Heyrocco’s youth belies their experience. The Charleston, SC rock ‘n roll trio has been playing together for over a decade and perform with the casual confidence of a band that’s done this a thousand times. When they took the stage at the Highland Park Bowl a few weeks ago, lead singer and guitarist Nate Merli promptly leaned into the mic to casually say, “I find the best sound check is a song.” Tanner Cooper—Taco, as he later introduced himself—signaled the start with a quiet-but-dramatic flourish on the ride before Chris Cool joined in with a melodic, moving bassline. They got a feel for the room with a prolonged intro to their dream-grunge track “On My Skateboard,” before launching into song in a seamless transition from sound check to set. There was no posturing, nothing to prove, with a performance both earnest and intricate.
When I talk to the band a few days later, Merli meets me on the street outside the Koreatown apartment he shares with the rest of the band, wearing a hand-scissored Johnny Cochran “Lawyers for Justice” t-shirt that’s seen better days. He’s quiet and polite as he leads the way into the complex, and only once we’re inside the apartment does he mention that he was worried he had locked himself out. “12 months went by and I didn’t have a house key.” He’s as unfussed about this as you might expect from someone who’s spent the last five years bouncing from Charleston to Nashville then back to Charleston before a brief stint in Gardena, CA that led to Heyrocco’s current residence in Los Angeles. Add that to their cross-country and UK tours, and it’s not hard to see that a take-it-as-it comes attitude and adaptable disposition is a requirement for—or result of—such a lifestyle.
Merli plays the part of both showman and host, giving a tour of the apartment before firing up the deep fryer to make the most traditional of Southern comfort foods: hot chicken. It’s not long before Cool arrives and joins us in the kitchen. With Falco’s synthpop single, “Der Kommissar” spinning, Merli gestures around with a what-can-you-do shrug and sums up his daily life as he turns the chicken in the oil: “This song is always playing, the fryer’s always going.”
An invitation to a stranger’s house and home-cooked fried chicken isn’t part of a standard Los Angeles evening, but it’s likely familiar to anyone brought up below the Mason-Dixon. Folks down South are raised to know the equal importance of hospitality and entertainment. Regardless of region of origin, most bands value at least the latter tenet, but Heyrocco’s Southern roots run deep: their music isn’t just about the performance, but about creating a full experience. “The three of us possess an energy, and it’s hard to explain. We’re just trying to figure out how to make it its own world…” Merli trails off, and Cool finishes for him. “And bring people into that world.” Nodding, Merli adds, “I can stick my arm into it, if that makes sense.”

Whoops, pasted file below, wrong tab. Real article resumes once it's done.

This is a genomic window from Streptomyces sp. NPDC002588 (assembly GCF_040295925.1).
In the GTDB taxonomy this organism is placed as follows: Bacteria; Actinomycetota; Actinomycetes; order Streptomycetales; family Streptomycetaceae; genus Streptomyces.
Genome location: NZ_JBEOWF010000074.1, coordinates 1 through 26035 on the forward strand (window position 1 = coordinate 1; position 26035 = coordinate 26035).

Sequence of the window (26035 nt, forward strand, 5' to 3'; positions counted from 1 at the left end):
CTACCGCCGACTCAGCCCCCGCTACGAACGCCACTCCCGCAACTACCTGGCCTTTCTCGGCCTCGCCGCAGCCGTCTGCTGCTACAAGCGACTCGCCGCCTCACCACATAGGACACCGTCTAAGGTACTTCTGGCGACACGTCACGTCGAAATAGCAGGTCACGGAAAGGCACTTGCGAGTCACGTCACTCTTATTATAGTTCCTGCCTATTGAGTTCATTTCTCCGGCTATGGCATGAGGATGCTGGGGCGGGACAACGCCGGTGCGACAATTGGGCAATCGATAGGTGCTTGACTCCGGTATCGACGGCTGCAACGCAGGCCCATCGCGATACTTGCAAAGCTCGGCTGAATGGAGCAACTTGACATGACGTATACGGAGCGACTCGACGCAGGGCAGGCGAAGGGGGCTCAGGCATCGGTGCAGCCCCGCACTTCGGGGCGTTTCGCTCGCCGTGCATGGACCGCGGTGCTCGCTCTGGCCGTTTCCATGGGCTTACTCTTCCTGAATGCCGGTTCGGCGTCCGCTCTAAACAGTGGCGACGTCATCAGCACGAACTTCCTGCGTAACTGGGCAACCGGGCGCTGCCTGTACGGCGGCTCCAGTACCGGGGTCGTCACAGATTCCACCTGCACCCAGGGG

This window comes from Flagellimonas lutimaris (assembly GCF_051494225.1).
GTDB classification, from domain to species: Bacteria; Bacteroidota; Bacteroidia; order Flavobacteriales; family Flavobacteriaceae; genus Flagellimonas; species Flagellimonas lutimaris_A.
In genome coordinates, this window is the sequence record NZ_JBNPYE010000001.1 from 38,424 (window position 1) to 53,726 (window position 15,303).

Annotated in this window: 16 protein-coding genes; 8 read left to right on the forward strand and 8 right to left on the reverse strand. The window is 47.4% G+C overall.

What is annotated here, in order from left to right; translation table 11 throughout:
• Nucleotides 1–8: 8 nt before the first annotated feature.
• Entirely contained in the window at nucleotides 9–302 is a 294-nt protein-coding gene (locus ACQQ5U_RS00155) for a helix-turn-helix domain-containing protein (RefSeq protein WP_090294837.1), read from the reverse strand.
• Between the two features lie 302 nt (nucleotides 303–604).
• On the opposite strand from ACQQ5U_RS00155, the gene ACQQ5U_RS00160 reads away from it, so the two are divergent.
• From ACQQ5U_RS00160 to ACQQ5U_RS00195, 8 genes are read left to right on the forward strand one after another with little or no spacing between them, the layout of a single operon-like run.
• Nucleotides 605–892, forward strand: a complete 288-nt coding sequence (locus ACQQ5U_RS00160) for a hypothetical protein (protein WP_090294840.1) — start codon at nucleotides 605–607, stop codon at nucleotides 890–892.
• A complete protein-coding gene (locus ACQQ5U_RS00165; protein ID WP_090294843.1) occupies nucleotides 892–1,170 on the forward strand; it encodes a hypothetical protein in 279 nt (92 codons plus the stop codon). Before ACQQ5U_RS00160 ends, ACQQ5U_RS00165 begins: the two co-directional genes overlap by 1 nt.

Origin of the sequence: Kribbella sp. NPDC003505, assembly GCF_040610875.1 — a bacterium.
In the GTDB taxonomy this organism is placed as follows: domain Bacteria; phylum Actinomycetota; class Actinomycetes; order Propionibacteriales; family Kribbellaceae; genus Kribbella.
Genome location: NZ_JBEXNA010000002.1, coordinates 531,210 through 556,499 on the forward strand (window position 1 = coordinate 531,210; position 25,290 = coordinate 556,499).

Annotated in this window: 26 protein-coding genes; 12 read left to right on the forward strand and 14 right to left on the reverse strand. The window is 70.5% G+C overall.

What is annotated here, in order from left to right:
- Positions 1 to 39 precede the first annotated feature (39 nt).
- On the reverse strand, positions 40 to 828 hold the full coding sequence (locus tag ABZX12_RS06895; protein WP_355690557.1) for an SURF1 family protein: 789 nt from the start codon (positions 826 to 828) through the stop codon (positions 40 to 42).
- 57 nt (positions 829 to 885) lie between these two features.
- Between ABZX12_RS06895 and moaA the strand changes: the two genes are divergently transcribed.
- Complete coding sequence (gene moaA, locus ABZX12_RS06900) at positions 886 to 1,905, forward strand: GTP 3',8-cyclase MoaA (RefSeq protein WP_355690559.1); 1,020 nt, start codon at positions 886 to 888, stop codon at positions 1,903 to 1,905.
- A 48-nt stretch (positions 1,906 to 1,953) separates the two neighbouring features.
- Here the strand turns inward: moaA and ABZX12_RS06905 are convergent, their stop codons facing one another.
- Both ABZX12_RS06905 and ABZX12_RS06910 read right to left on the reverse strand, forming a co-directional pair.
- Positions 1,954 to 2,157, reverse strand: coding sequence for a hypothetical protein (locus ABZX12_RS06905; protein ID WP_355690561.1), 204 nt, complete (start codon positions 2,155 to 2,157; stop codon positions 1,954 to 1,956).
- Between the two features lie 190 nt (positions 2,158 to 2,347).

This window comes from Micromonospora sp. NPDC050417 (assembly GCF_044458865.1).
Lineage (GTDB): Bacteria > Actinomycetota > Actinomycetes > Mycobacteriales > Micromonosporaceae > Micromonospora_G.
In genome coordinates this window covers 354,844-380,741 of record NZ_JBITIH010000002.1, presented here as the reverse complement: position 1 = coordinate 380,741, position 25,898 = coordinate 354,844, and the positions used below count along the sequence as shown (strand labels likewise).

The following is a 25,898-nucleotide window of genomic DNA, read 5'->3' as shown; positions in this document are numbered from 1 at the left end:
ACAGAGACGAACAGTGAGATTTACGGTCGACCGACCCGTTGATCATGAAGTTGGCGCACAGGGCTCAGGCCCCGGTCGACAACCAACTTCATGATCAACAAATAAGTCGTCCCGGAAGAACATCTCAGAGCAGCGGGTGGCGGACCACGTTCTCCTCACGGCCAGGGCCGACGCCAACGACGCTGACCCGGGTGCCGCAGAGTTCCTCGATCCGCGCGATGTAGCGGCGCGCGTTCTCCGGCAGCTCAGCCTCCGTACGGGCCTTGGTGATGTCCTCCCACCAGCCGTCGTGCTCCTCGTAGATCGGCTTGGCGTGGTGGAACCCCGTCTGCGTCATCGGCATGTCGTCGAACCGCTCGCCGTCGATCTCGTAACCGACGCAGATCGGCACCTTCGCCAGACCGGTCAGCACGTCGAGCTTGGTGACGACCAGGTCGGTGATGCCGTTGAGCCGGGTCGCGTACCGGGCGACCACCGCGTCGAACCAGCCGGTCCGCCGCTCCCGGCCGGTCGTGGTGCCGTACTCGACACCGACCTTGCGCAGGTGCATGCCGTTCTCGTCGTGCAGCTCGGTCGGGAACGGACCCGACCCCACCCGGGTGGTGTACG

Merli fusses over the chicken wings, asking if they’re any good while assuring us they’re terrible (they’re not), and when everyone’s eaten, we head up to the roof. The skyline of downtown is lit up against a night still glowing with the remnants of sunset, but it soon fades to a darkness broken only by the stars and far-off streetlights. As they unroll a yoga mat and settle in, Merli and Cool make sure to mention that Taco is only absent because he’s printing t-shirts with the artwork from their latest release, MEXICAN ASHTRAY. “He’s a dedicated worker for the band,” Merli reassures.
With the heart of Los Angeles glowing in the near distance, I ask about the transition from South Carolina to California, and Cool shrugs. “I subscribe to [the idea] that everywhere is almost exactly the same, no matter where you go in the world. People are 99% the same, but there’s that 1% that is very different.”
“What you hear is the difference,” Merli says. “You walk outside [in LA], and you hear Mariachi music first. You don’t hear a squirrel running across a wire. The nearest thing is probably a truck firing up.” Cool adds, “And it’s probably flicking you off.”
This familiarity—filling in each other’s sentences, laughing at each other’s jokes before they’re finished—is apparent in their music too. Live, they perform with a fluidity rarely seen in bands so young, and each record they release explores and experiments further than the last. They released their first LP in 2015, titled TEENAGE MOVIE SOUNDTRACK. Sonically, it’s set in a liminal space where ‘90s shoegaze meets ‘70s rock, with lyrics that alternate between gut-punch angst and self-aware playfulness. Next out was their EP, WAITING ON COOL, opening with “Yeah,” a roaring, Vyvanse-fueled journey that culminates in a car-crash crescendo, and closes with “Perfect World,” a lilting and melancholic ‘90s pseudo-ballad that utilizes an unexpected canned laugh track to make the song’s pain visceral. Then this August saw the release of MEXICAN ASHTRAY, a desert dream-rock EP that puts all their best skills on display. Standout track “Mexico” is at heart a country song, fueled by the heartbreak of leaving a girl behind as the narrator flees the country, but the grungy guitar and light-but-driving percussion keep it fitting perfectly beside the psychedelia-influenced “Destroyer” and the fuzzy, melodic “Kenny’s Last Day.” They continue to take risks that make every release sound both timeless and new.
This combination of familiarity and innovation is a large part of what makes Heyrocco’s music so inviting, and it’s echoed in their worldview. “The idea of being in a band, the idea of even going to a show is that you feel like you’re a part of it,” Cool explains. “We don’t want it to feel like you’re a spectator.” Merli agrees, adding “It’s more like recess really. Everybody can just stop their pretend personality [they use] to keep a job and bullshit. You can get wasted and go up front and shake the barrier until you get kicked out or you can stand in the back, and either way it’s all cool.” Cool nods, “We want to bring people into our world, [not] keep people out of it.”